1985 AIME Problems/Problem 14


In a tournament each player played exactly one game against each of the other players. In each game the winner was awarded $1$ point, the loser got $0$ points, and each of the two players earned $\frac{1}{2}$ point if the game was a tie. After the completion of the tournament, it was found that exactly half of the points earned by each player were earned against the ten players with the least number of points. (In particular, each of the ten lowest scoring players earned half of her/his points against the other nine of the ten). What was the total number of players in the tournament?

Solution 1

Let us suppose for convenience that there were $n + 10$ players overall. Among the $n$ players not in the weakest 10 there were $n \choose 2$ games played and thus $n \choose 2$ points earned. By the givens, this means that these $n$ players also earned $n \choose 2$ points against our weakest 10. Now, the 10 weakest players playing amongst themselves played ${10 \choose 2} = 45$ games and so earned 45 points playing each other. Then they also earned 45 points playing against the stronger $n$ players. Since every point earned falls into one of these categories, It follows that the total number of points earned was $2{n \choose 2} + 90 = n^2 - n + 90$. However, there was one point earned per game, and there were a total of ${n + 10 \choose 2} = \frac{(n + 10)(n + 9)}{2}$ games played and thus $\frac{(n + 10)(n + 9)}{2}$ points earned. So we have $n^2 -n + 90 = \frac{(n + 10)(n + 9)}{2}$ so $2n^2 - 2n + 180 = n^2 + 19n + 90$ and $n^2 -21n + 90 = 0$ and $n = 6$ or $n = 15$. Now, note that the top $n$ players got $n(n - 1)$ points in total (by our previous calculation) for an average of $n - 1$, while the bottom 10 got 90 points total, for an average of 9. Thus we must have $n > 10$, so $n = 15$ and the answer is $15 + 10 = \boxed{25}$.

Solution 2

Suppose that there are $n$ players participating in the tournament. We break this up into a group of the weakest ten, and the other $n-10$ people. Note that the $10$ players who played each other generated a total of $\dbinom{10}{2} = 45$ points playing each other. Thus, they earned $45$ playing the $n-10$ other people. Thus, the $n-10$ people earned a total of $10(n-10)-45 = 10n-145$ points playing vs. this group of 10 people, and also earned a total of $10n-145$ playing against themselves. Since each match gives a total of one point, we must have that $\dbinom{n-10}{2}=10n-145$. Expanding and simplifying gives us $n^2-41n+400=0$. Thus, $n=16$ or $n=25$. Note however that if $n=16$, then the strongest $16$ people get a total of $16*10-145=15$ playing against the weakest $10$ who gained $45$ points vs them, which is a contradiction since it must be larger. Thus, $n=\boxed{25}$.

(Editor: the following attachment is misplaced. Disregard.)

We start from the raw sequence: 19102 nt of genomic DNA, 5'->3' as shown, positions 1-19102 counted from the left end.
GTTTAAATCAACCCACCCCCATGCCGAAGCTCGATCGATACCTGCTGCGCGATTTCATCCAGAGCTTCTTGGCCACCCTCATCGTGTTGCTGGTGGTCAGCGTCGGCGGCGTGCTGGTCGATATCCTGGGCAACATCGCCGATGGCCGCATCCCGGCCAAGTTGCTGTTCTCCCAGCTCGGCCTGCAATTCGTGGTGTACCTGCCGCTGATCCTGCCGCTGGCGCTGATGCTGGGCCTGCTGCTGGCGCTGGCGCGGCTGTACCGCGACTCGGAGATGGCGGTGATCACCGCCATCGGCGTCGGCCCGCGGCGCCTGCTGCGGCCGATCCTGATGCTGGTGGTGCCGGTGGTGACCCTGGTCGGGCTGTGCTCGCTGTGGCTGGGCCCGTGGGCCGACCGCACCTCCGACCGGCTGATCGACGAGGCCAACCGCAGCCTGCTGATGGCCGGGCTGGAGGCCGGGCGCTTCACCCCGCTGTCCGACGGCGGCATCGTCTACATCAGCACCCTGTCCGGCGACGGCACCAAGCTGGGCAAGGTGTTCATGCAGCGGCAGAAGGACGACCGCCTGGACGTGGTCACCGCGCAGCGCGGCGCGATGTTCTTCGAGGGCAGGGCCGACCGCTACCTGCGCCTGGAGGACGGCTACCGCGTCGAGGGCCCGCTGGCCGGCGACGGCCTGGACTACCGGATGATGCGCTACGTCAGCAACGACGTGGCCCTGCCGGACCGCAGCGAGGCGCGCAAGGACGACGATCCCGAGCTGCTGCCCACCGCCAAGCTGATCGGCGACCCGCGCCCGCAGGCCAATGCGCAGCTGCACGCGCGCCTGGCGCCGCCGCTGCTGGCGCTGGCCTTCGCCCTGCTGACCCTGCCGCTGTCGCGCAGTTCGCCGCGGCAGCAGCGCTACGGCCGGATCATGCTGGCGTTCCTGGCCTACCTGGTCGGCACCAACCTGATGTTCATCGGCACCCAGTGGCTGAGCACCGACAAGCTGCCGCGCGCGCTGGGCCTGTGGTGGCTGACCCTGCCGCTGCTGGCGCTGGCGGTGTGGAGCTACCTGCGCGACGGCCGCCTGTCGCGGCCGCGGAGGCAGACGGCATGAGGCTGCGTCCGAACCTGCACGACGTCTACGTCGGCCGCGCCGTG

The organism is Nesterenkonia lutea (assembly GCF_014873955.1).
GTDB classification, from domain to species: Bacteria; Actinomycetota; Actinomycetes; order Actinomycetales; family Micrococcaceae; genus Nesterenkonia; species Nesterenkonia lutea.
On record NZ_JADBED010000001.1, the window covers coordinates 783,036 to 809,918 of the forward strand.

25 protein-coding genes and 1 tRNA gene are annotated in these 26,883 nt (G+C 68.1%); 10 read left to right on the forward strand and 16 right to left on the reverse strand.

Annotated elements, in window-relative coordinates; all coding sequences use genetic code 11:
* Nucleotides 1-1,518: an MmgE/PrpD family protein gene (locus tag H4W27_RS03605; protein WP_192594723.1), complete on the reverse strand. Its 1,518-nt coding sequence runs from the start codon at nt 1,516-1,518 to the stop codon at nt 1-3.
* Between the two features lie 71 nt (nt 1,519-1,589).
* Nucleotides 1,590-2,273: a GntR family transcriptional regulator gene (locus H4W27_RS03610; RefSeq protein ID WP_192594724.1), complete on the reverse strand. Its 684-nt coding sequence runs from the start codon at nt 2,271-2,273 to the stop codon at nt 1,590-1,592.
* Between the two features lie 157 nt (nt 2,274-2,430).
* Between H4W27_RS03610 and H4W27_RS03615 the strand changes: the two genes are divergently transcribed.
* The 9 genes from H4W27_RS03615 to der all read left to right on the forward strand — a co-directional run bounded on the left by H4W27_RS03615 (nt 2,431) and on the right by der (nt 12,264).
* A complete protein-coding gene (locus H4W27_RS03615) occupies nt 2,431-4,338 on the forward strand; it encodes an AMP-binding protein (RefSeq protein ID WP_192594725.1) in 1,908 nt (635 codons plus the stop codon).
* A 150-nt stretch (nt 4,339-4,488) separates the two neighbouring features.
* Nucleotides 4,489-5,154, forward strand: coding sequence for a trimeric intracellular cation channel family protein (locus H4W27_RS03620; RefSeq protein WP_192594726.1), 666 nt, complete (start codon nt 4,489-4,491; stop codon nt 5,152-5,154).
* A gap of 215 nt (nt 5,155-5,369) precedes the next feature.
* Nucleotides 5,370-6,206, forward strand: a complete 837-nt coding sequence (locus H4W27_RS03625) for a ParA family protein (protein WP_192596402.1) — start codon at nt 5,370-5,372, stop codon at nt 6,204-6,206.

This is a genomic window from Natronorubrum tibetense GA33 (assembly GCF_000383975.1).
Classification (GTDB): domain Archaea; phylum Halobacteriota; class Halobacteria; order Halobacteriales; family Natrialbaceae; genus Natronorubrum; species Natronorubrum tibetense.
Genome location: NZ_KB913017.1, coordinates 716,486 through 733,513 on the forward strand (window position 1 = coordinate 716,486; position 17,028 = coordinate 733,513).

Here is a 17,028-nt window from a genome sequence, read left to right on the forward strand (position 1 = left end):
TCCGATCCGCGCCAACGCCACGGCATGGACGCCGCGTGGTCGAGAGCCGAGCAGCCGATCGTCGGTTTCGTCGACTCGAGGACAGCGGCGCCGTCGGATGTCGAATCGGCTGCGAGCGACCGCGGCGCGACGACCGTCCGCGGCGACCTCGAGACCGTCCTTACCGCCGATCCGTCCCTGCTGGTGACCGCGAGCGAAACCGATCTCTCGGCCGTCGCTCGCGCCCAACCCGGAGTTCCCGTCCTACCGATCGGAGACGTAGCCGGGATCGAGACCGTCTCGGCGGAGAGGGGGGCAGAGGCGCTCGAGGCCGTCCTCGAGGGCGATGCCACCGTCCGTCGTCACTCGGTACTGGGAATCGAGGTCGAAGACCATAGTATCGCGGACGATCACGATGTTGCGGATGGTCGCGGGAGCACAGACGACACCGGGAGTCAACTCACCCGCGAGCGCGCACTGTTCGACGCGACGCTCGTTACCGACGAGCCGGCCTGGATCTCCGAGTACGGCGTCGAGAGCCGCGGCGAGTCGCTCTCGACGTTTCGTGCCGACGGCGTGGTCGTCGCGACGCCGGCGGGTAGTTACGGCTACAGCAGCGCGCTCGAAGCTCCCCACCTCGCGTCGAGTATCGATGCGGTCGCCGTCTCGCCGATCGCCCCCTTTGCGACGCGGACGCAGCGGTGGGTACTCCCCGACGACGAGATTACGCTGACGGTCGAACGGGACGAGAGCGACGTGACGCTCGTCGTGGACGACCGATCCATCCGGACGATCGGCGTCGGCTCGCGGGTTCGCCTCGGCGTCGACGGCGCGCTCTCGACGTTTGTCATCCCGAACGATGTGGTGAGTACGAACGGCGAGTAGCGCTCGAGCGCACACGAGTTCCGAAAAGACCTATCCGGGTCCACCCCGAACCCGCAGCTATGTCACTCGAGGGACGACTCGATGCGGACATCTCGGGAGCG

Solution by GameMaster402

Solution 3

Note that the total number of points accumulated must sum to ${p \choose 2} = \frac{p(p-1)}{2}$. Say the number of people is $n$. Consider the number of points gained when the 10 lowest scoring people play each other. The problem tells us that each of these 10 people must earn exactly half of the total number of points they will earn during the whole game. This implies that this group of 10 people must accumulate half their total combined points after they (the 10 people) all play each other, meaning they must earn the other half of their points by playing the $n-10$ stronger players. The problem also tells us that the $n-10$ people who aren't part of the losers group will earn half of their points by playing the $10$ losers. Since the $n-10$ group and $10$ losers will earn half their points by playing each other, the sum of the number of points that they gain playing each other must then be half of the total amount of points earned by everyone in the game. Therefore, $\frac{p(p-1)}{4} = 10(p-10)$. This equation is the same as above, and by the same logic, the answer is $n=\boxed{25}$.

See also

1985 AIME (ProblemsAnswer KeyResources)
Preceded by
Problem 13
Followed by
Problem 15
1 2 3 4 5 6 7 8 9 10 11 12 13 14 15
All AIME Problems and Solutions